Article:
There are a few bonuses to making your own wonton soup. First of all, you can assure healthy ingredients go into the dumplings. Plus, it’s surprisingly easy and you don’t have to settle for an overly salty, flavourless broth. Here, star anise provides unexpected sparkle while oyster mushrooms add umami depth. If you like heat, you can spike the broth with chili garlic sauce. Look for organic shrimp, which is a more sustainable choice than imported crustaceans. The wonton parcels freeze really well if you want to prepare them in advance.
1/2 lb (225 g) shrimp, finely diced
2 green onions, finely diced, green and white parts
1 carrot, finely diced
2 Tbsp (30 mL) sesame oil
3 Tbsp (45 mL) sodium-reduced soy sauce
2 tsp (10 mL) grated ginger plus 4 slices
32 wonton wrappers
3 cups (750 mL) no sodium-added chicken broth
2 whole star anise
1/4 tsp (1 mL) white pepper
2 baby bok choy, quartered
1 cup (250 mL) oyster mushrooms, sliced
Fresh cilantro and chives
In large bowl, combine shrimp, green onion, carrot, 1 Tbsp (15 mL) sesame oil, 2 Tbsp (30 mL) soy sauce, grated ginger, and cayenne.
Place 1 tsp (5 mL) shrimp filling in centre of a wonton wrapper. Wet your finger, run it along edges of wrapper, and fold into a triangle. Starting at the top of the triangle, run your fingers along sides of wrapper to seal. Try to get all the air out of each wonton before it’s fully sealed. Wet two bottom points of triangle and pull together to seal. Repeat with remaining filling and wrappers.
Place broth, 1 Tbsp (15ml) soy sauce, 1 Tbsp (15ml) sesame oil, star anise, white pepper, and ginger slices in large saucepan with 3 cups (750 mL) water. Bring to a boil and simmer over low heat for 15 minutes until fragrant. Discard ginger and star anise. Increase heat to medium and drop wontons into simmering stock. Once they rise to the surface, cook for 1 additional minute. Add bok choy and oyster mushrooms; simmer for 1 minute or until greens are wilted.
Divide wontons, broth, and vegetables among serving bowls and garnish with cilantro and chives.
Each serving contains:
182 calories; 13 g protein; 3 g total fat (0 g sat. fat, 0 g trans fat); 23 g carbohydrates; 2 g fibre; 458 mg sodium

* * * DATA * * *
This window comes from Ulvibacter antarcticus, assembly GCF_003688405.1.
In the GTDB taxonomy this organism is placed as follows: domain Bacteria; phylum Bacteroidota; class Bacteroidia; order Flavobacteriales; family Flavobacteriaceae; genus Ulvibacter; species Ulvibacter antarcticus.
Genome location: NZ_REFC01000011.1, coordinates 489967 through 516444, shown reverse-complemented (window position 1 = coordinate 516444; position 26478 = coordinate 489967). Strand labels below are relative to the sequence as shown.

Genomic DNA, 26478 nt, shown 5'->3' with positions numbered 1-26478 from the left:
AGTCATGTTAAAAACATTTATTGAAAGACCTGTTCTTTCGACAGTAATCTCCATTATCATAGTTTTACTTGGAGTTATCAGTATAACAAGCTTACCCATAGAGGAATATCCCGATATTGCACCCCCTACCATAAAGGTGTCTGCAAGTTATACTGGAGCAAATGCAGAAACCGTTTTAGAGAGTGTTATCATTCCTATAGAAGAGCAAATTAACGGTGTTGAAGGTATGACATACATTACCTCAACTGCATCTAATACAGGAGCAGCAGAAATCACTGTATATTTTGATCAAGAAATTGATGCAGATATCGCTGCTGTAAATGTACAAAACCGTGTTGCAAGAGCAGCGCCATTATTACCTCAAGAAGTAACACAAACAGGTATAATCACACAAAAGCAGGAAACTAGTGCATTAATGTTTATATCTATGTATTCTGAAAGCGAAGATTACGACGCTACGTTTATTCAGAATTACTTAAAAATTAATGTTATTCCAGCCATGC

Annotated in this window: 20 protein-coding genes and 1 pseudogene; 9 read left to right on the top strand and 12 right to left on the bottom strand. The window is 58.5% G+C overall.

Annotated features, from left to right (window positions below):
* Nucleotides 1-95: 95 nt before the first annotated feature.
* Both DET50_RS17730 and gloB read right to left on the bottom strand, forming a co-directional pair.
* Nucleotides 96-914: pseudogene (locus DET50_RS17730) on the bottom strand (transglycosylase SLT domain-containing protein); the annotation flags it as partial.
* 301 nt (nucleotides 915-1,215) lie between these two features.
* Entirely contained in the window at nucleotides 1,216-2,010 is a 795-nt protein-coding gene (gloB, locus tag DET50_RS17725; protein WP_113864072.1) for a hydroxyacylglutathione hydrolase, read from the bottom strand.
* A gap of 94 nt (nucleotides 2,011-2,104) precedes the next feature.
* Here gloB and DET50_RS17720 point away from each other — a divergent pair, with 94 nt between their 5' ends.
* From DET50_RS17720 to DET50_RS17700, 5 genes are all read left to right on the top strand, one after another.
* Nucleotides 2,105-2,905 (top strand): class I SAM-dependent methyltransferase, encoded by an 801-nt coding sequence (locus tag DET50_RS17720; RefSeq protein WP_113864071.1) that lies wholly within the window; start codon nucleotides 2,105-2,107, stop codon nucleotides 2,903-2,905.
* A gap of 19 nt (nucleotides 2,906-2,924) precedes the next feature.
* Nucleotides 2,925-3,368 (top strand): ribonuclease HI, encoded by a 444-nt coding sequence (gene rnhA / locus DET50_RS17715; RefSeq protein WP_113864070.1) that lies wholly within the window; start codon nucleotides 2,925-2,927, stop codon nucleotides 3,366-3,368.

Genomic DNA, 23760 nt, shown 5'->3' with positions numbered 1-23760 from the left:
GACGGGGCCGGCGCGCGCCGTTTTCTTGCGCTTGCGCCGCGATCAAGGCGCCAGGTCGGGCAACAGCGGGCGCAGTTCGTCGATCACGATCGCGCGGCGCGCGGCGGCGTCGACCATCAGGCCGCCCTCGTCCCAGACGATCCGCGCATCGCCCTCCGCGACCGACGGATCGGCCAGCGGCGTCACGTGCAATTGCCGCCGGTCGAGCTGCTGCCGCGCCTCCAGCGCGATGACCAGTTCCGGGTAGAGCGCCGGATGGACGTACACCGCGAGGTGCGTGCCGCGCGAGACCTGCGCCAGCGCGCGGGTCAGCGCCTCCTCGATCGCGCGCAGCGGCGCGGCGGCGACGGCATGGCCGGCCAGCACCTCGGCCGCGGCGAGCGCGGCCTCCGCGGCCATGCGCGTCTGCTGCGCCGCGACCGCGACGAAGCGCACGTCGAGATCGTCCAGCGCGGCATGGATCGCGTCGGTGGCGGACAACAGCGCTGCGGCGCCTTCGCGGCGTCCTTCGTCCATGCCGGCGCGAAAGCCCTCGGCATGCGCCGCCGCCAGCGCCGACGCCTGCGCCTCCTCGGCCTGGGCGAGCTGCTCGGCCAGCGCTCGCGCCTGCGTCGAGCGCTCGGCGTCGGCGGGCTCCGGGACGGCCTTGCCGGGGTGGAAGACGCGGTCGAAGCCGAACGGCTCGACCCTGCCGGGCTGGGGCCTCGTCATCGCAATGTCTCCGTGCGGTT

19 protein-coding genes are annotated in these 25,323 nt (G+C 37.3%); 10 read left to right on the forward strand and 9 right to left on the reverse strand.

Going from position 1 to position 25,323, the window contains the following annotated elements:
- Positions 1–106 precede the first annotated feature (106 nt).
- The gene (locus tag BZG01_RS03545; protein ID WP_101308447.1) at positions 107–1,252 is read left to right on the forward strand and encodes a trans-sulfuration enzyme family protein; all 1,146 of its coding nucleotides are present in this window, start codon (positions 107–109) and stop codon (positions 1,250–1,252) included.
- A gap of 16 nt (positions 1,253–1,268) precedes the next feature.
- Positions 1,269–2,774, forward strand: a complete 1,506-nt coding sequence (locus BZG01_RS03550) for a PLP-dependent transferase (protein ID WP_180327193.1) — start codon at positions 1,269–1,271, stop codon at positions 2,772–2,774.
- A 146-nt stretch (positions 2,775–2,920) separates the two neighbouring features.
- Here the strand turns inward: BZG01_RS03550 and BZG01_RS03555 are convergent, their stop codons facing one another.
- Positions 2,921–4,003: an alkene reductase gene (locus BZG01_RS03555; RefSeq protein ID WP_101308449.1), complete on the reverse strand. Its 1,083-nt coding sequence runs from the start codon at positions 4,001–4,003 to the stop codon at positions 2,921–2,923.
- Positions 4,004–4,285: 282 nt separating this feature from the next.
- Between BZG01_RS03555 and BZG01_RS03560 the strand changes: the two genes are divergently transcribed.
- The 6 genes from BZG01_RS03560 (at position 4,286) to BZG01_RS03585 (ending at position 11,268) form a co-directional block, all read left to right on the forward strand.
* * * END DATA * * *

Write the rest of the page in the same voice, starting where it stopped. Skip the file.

Source: "Healthy Chinese Food," alive #348, October 2011
Spooned over hearty fall greens such as kale or chard, this delicious side dish can also double as a main meal; its flavours absolutely pop with our zesty herb topping. The beets are packed with amazing nutrients, plus they’re delicious served hot, at room temperature, or cold. Add some crunch This dish is a meal in itself. Scatter toasted pine nuts or pecans overtop for some added crunch.
“One of my favourite stir-fry meals is broccoli beef, so when I found myself with several hundred pounds of Yukon Mountain caribou this past fall, I figured a ’bou backstrap would be an excellent game replacement,” says Cosco. “Paired with a side of rice, this quick game meal is ready to go.” Note to those afraid of cranking the heat: “The pan needs to be ripping hot to give an immediate sear,” says Cosco. Take a deep breath, and go for it. What’s backstrap? Backstrap comes from the caribou’s longissimus dorsi, the muscle that runs along the spine. Beef striploin would be a good substitution for the lean meat, says Cosco. The slices should be cut to the classic length of fajita strips, about 1/2 in (1.25 cm) wide.
Simple and quick, this spot prawn pasta combines local, juicy seafood with a touch of heat. If you can’t find a fresh Fresno chili pepper, use a red jalapeño or a tiny bit of fresh cayenne pepper instead. Heads or shells—on or off? Cosco serves the prawns with the shells and heads on, but if you’re not catching your own spot prawns, buy ones with the heads removed. Prawns and shrimp release an enzyme from their heads when they die that makes the flesh black and mushy. Cooking prawns in their shells adds flavour, and the shells come off easily once cooked, but they can be a bit messy—especially when camping—so feel free to remove them before cooking or buy a smaller quantity of shelled prawns or shrimp if you’re worried about everyone’s fingers smelling of seafood all night.